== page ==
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Lawyers Guild: Eight Observers Arrested At FTAA Talks, Four Beaten
MIAMI, Fla. -- At least eight legal observers were arrested during the Free Trade Area of the Americas meetings and four of those were beaten by police, the National Lawyers Guild announced Saturday, while dozens of protesters arrested during the weeklong event were issued bond.
Heidi Boghosian, the guild's executive director, said her group of legal observers had been unfairly targeted by police, a claim disputed by Miami police spokesman Delrish Moss.
"We know this is intentional," Boghosian said.
The New York-based National Lawyers Guild said it arranged for about 60 neutral observers, mostly law students and lawyers, to monitor police during the protest for possible civil rights abuses. The guild identifies itself as a progressive bar association that pushes for the rights of workers and minorities and fights for civil liberties.
Moss was not familiar with the individual cases, but said police would have only arrested observers if they broke the law. The group's observers wore neon green hats in an effort to distinguish themselves from the throngs of protesters.
"Legal observers would not be arrested if they were simply observers," he said. "If they crossed the line and were actually to do something like pick up a rock or bottle and throw it, they would move from observer to criminal."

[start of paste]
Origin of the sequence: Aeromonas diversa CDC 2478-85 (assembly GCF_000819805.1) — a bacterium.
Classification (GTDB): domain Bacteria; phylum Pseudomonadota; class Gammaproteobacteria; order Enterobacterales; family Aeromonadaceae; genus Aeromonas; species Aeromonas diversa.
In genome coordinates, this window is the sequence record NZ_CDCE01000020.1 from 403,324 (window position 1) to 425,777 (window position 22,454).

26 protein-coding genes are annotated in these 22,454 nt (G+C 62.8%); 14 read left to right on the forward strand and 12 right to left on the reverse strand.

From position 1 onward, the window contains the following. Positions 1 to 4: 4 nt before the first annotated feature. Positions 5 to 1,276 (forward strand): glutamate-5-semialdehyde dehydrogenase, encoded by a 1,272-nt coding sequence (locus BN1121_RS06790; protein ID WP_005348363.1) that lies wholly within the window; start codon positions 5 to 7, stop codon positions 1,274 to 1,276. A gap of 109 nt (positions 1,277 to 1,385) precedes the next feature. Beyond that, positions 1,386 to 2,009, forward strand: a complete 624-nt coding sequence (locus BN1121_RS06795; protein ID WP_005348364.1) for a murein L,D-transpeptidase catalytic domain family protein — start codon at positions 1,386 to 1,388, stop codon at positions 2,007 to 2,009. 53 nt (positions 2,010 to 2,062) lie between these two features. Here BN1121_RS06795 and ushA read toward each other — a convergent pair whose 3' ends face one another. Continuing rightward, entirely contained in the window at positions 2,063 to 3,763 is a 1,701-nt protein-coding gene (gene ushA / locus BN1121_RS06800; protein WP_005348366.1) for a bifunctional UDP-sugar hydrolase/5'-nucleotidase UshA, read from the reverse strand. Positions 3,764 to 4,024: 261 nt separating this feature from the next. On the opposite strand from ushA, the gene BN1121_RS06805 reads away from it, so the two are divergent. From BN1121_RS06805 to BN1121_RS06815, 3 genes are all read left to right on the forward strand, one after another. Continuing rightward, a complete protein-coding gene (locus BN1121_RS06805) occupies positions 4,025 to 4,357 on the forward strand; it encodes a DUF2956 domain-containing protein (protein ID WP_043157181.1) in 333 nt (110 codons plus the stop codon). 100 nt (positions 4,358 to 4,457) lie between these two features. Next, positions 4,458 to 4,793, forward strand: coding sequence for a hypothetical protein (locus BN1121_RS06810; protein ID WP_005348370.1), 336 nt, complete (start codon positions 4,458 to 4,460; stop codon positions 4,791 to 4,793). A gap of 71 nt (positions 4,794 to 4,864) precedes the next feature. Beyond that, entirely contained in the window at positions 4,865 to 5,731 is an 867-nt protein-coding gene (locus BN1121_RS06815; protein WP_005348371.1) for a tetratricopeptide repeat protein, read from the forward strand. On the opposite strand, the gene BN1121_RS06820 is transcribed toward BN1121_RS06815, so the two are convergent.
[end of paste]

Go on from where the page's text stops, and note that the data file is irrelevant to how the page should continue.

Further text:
Thousands of protesters descended in Miami last week to demonstrate against the trade meeting, where 34 trade ministers met to discuss the creation of the world's largest free trade area. The protests were sometimes violent, leading to about 200 demonstrators being arrested.
More than 50 jailed protesters appeared Saturday before Circuit Judge Manny Crespo on misdemeanor charges including disobeying police orders to disperse, unlawful assembly and resisting arrest. Most of the protesters were issued bonds ranging from $100 to $1,000.
Crespo withheld judgment for some who entered pleas, but ordered them to stay away from the area near the adjoining Miami-Dade County jail for five days.
In another courtroom, Judge Alex Ferrer refused to reduce bond for five people arrested on felony charges, and ordered the bond court to rehear the cases of four others. The nine had been issued bonds ranging from $1,000 to $25,000 on charges including possession of burglary tools to battery of a police officer.
Ferrer also refused to appoint a public defender to six women who did not give their names to authorities, saying they were not proven to be indigent.
In a letter sent Thursday to Miami Mayor Manny Diaz, the Lawyer's Guild said police used indiscriminate, excessive force against hundreds of nonviolent protesters.
"The reports that we're getting is that they've really never seen anything like this in terms of police arresting people without provocation," Boghosian said.